01 March 2022
By Eunice Nyangani (MDT), ZELA Youth Network
On the 1st of March 2022, Zimbabwe Environmental Law Association (ZELA) with support from Norwegian Church Aid organized a training on Environmental Human Rights Defenders (EHRDs). The Capacity building saw EHRDs being trained about climate change issues and use of the law for protection.
Members of the ZELA youth network from Manicaland, Paralegals from Mutoko, Shurugwi and Manicaland attended the meeting.
Our first facilitator was ZELA’s Programmes Manager, Nyaradzo Mutonhori. She started by allowing the paralegals to share their stories of experience and why they want to be part of the training. There were many reasons provided by the EHRDs, but the main point was for them to advocate on issues of environmental impacts and take the litigation measures were possible. She gave us the definition of Environmental Human Rights Defenders (EHRDs), the importance of EHRDs and how they can protect the environment in the face of climate change. She also talked about the United Nations (UN) organ which represents the EHRDs rights. She also referenced John Knox, the first United Nations special rapporteur on human rights and environmental issues, including the UN declaration of EHRDs and the defenders can conduct their work effectively and efficiently.
We shared with her the threats faced by EHRDs and the causes of violence which are as follows; Competition over natural resources, Power Inequality, no rule of law, corruption to mention a few. Lastly, she also mentioned about how the State protects EHRDs, including allowing citizens to have access to environmental information, active evolvement in public participation. In addition, letting the communities access remedy and approach the courts when their rights have been violated. She concluded by stating reasons why we have National, Regional, and international policies.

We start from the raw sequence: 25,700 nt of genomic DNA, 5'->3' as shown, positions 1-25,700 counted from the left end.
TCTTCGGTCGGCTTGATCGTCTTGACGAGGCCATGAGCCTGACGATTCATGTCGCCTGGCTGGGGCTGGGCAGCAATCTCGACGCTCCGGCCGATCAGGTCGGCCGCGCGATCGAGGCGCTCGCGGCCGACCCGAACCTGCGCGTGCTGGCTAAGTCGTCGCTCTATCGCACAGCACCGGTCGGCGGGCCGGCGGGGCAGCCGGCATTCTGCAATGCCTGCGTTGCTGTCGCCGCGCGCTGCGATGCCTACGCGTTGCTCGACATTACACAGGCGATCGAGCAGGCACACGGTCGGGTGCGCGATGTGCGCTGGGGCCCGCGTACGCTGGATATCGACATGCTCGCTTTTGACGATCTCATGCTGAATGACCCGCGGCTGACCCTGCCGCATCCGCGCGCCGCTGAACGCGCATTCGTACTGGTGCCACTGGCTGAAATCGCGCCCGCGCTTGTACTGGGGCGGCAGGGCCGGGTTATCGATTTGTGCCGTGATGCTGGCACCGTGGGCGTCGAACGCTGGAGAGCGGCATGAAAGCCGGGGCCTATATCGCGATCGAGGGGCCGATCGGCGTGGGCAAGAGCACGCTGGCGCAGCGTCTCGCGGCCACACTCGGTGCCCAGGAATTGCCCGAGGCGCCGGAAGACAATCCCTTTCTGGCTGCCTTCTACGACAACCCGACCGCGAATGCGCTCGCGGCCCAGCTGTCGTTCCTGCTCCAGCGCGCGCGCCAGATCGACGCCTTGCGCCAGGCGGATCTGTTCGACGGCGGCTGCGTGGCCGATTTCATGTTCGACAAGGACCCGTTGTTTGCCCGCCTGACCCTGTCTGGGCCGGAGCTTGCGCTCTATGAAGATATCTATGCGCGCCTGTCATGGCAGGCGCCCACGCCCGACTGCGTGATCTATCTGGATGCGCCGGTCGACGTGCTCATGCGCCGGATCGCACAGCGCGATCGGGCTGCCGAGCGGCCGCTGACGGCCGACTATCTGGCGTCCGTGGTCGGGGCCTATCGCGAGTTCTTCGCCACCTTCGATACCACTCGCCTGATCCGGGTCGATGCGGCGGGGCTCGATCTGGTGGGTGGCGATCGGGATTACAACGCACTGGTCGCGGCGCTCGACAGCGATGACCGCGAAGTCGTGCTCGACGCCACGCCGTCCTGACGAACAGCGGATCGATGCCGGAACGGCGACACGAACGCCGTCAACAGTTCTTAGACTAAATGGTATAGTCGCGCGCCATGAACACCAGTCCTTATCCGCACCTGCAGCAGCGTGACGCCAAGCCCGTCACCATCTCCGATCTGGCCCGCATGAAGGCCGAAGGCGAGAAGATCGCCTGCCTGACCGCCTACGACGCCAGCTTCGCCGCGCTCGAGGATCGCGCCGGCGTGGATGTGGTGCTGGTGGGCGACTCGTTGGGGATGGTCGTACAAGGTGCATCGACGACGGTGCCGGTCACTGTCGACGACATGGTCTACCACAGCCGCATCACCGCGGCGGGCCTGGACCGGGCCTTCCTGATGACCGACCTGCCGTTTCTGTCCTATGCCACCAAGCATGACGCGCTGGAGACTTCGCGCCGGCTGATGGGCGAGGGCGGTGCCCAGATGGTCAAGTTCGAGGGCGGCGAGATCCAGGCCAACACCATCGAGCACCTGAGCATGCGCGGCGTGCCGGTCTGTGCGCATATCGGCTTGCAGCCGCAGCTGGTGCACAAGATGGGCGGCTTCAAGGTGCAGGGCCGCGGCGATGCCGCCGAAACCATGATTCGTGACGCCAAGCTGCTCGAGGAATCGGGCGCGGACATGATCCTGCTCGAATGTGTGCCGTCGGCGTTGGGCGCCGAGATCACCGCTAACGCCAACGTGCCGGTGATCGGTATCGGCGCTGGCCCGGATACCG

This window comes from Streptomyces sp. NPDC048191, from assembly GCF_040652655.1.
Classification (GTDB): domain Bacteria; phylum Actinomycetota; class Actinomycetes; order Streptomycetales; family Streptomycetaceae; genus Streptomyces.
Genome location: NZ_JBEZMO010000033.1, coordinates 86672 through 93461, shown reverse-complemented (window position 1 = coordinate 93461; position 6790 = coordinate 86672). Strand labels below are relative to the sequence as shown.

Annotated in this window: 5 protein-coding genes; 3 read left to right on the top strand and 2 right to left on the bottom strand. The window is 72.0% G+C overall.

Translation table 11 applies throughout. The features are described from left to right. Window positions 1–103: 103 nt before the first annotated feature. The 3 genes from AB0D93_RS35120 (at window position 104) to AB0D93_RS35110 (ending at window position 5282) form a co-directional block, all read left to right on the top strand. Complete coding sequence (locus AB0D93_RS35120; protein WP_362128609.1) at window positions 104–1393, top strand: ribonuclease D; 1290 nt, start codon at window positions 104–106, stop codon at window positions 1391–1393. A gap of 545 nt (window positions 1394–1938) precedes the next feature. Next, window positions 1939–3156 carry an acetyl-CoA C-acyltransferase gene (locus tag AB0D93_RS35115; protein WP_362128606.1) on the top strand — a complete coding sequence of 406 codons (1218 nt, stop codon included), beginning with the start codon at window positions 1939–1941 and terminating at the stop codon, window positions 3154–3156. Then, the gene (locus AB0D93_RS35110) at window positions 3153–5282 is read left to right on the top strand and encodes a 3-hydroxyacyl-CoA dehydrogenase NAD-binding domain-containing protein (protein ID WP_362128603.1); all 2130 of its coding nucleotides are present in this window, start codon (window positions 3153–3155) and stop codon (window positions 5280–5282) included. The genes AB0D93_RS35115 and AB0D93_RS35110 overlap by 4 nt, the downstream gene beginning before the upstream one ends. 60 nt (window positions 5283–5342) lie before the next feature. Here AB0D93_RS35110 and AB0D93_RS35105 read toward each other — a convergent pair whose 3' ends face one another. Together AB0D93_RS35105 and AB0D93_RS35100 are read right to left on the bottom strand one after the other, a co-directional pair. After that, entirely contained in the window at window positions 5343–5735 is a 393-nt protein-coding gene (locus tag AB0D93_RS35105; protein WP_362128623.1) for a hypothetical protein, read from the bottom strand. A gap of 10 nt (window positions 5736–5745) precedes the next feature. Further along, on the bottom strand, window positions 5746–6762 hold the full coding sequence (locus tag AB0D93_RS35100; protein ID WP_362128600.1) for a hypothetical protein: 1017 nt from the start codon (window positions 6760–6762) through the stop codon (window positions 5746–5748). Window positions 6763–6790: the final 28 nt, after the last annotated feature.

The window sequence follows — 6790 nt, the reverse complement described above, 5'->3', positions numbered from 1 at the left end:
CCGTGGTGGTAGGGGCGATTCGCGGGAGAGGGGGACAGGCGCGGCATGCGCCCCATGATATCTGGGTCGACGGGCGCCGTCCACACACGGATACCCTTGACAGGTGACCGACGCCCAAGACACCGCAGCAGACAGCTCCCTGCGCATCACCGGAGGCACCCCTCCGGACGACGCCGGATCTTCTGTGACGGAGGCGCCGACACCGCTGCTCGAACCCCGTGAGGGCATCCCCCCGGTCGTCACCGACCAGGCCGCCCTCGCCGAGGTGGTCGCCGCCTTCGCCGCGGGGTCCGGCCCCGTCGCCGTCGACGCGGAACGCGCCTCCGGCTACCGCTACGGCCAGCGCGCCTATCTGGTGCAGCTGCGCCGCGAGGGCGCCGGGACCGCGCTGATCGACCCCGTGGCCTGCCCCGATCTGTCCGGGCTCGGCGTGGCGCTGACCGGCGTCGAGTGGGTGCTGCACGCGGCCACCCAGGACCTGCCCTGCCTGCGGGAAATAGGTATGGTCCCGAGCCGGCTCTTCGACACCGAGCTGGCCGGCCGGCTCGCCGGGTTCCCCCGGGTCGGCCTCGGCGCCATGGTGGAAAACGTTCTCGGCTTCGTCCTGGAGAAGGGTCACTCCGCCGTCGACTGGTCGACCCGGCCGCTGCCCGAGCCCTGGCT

ZELA’s Legal Officer, Manele Mpofu was our second presenter, firstly he introduced the Climate change policies and plans in Zimbabwe, causes of climate change eg deforestation, emissions of gases. The effects of it such global warming, heat waves, natural disasters etcs. We can address these issues by adapting to climate change and mitigation measures. Lastly, he talked about National action plan and the Gender action plan. The key objective is to facilitate integration. The UNFCCC is part of the Paris agreement which aims to limit global warming. National Determined Contribution is when each country submits its five-year plan. Zimbabwe in 2015 committed to reduce emissions by 30% also in 2020 it committed to reduce emissions by 40%.
Mpofu concluded by allowing participants to share their situational reports focusing on their respective areas by answering five questions. The first being, what is happening in our areas, what are the stakeholders we engaged, what are the threats that we are facing, what are the risks in the future and our interactions with mining companies. We also attached the evidence in form of pictures and audios.
- To be fully capacitated with the knowledge about and roles of EHRDs and the litigation process.
- The need to be supported with resources for us to conduct our work effectively eg, gadgets for documentation and gathering evidence.
In conclusion, I appreciate this educative training and I believe that it will help other members of the community including embracing mitigation measure to reduce the risks and impacts of climate change. Many thanks to ZELA and partners.